When the Prime Minister left Judith Collins off a list of departing ministers who can wear the title Honourable for life, he may have made trouble for himself this term. It suggested he does not intend to bring her back into his Cabinet if she is exonerated by the inquiry into whether she was "gunning" for the head of the former Serious Fraud Office, Adam Feeley, when Justice Minister.
She expects to be exonerated, and probably will be. She has denied the remark attributed to her by her friend, the blogger Cameron Slater, and she would not be the first to be embarrassed by his phraseology, as John Key well knows.
If she is cleared the title will be restored to her, a spokesman for the Prime Minister says. She must fear that is all that will be restored to her. Otherwise, she would not have stamped her feet so publicly this week over being left off the list. For the first time in the life of this Government there is a crack in its ranks.
Collins said she was "deeply surprised" by the Prime Minister's decision but added, "I'm even more surprised not to have anyone speak to me about it. It is up to John. It is his decision." She sounds seriously piqued.
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The interesting question now is what he will do with her if she is cleared. He could leave her on the back benches where she would either serve time in the hope of being restored to his cabinet one day, or she would simmer with resentment and await her chance to strike back. Things usually go wrong for a government in its third term. She might fancy her chance will come.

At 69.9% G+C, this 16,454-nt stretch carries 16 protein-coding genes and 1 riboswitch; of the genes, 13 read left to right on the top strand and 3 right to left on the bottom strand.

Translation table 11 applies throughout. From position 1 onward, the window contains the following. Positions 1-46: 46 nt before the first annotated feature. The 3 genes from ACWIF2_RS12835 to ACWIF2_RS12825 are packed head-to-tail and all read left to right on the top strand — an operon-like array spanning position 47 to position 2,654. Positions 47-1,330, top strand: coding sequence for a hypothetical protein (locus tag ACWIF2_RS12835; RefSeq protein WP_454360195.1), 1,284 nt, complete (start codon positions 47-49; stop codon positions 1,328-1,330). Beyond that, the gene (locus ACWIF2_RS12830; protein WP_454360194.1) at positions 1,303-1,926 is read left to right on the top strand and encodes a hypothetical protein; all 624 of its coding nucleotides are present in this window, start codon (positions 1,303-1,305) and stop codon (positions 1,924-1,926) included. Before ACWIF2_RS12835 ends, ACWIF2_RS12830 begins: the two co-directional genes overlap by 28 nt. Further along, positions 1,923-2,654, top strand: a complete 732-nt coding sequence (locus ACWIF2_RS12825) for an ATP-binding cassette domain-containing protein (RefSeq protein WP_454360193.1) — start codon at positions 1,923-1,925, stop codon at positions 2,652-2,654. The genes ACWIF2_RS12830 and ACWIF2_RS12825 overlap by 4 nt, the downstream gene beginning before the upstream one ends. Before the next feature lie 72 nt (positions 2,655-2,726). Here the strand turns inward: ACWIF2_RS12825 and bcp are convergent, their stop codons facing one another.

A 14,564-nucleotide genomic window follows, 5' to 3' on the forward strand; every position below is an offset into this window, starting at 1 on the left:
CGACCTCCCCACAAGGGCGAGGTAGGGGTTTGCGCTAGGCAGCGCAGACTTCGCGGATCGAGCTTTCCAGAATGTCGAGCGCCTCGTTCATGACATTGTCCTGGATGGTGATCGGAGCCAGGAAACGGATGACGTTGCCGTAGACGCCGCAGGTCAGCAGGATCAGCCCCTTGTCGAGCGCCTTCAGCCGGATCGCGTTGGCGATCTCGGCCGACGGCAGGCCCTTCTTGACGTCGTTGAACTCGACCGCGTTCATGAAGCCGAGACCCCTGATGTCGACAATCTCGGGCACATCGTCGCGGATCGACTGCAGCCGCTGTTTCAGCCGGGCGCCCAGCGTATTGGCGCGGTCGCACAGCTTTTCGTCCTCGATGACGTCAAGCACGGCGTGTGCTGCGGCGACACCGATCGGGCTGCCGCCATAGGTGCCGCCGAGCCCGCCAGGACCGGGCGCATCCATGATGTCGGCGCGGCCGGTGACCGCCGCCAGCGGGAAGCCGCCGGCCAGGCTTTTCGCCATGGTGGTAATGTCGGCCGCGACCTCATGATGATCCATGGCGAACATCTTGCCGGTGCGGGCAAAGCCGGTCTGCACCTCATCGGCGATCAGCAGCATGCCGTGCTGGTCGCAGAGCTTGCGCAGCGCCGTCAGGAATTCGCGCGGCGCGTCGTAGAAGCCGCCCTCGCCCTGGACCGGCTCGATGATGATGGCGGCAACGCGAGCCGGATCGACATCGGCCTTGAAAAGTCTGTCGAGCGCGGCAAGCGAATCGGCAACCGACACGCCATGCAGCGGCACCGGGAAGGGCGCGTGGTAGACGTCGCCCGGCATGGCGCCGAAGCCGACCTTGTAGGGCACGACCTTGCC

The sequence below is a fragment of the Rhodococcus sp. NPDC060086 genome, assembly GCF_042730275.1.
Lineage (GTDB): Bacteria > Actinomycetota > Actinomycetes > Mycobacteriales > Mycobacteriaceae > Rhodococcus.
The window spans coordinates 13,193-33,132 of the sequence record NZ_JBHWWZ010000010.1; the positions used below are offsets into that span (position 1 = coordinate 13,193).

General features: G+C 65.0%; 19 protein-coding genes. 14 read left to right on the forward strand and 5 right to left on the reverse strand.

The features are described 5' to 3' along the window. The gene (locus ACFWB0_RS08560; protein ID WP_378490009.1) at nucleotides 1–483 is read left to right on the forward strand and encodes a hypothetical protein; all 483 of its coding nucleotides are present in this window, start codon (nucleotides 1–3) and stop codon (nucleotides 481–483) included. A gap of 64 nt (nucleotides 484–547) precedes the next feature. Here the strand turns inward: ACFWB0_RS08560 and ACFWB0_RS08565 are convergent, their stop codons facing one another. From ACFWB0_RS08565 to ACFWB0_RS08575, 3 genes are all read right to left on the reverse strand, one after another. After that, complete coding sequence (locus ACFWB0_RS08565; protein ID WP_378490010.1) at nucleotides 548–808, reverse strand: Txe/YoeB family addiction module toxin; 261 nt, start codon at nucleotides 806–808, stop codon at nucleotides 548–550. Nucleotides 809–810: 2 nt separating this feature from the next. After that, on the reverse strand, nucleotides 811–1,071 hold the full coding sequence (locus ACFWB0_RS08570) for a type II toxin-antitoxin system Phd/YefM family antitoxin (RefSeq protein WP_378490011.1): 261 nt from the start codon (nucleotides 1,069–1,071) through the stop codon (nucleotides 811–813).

But she could be in for a long wait. Newly re-elected with an unprecedented third successive increase in the party's seats, the Prime Minister holds all the cards. The public and other MPs know why he sacked her. Slater's email about Adam Feeley was just the last - and least - of the difficulties she has caused for him, and not only this year. She has been an accident-prone minister from the beginning, made worse by her habitually haughty response.
Nevertheless, disgraced ministers have not usually lost "The Hon" while under investigation. Key has broken new ground and it sets a good precedent. For too long the title has meant little, being hardly used beyond ministers' letterheads and their name on the door. It does not travel well to business or private life after politics, unlike a knighthood for those who deserve one.
Newly retired Maori Party ministers Tariana Turia and Pita Sharples were granted The Hon for life by Key this week. They are probably in line for more at New Year. Judith Collins has had a different message. She is not coming back.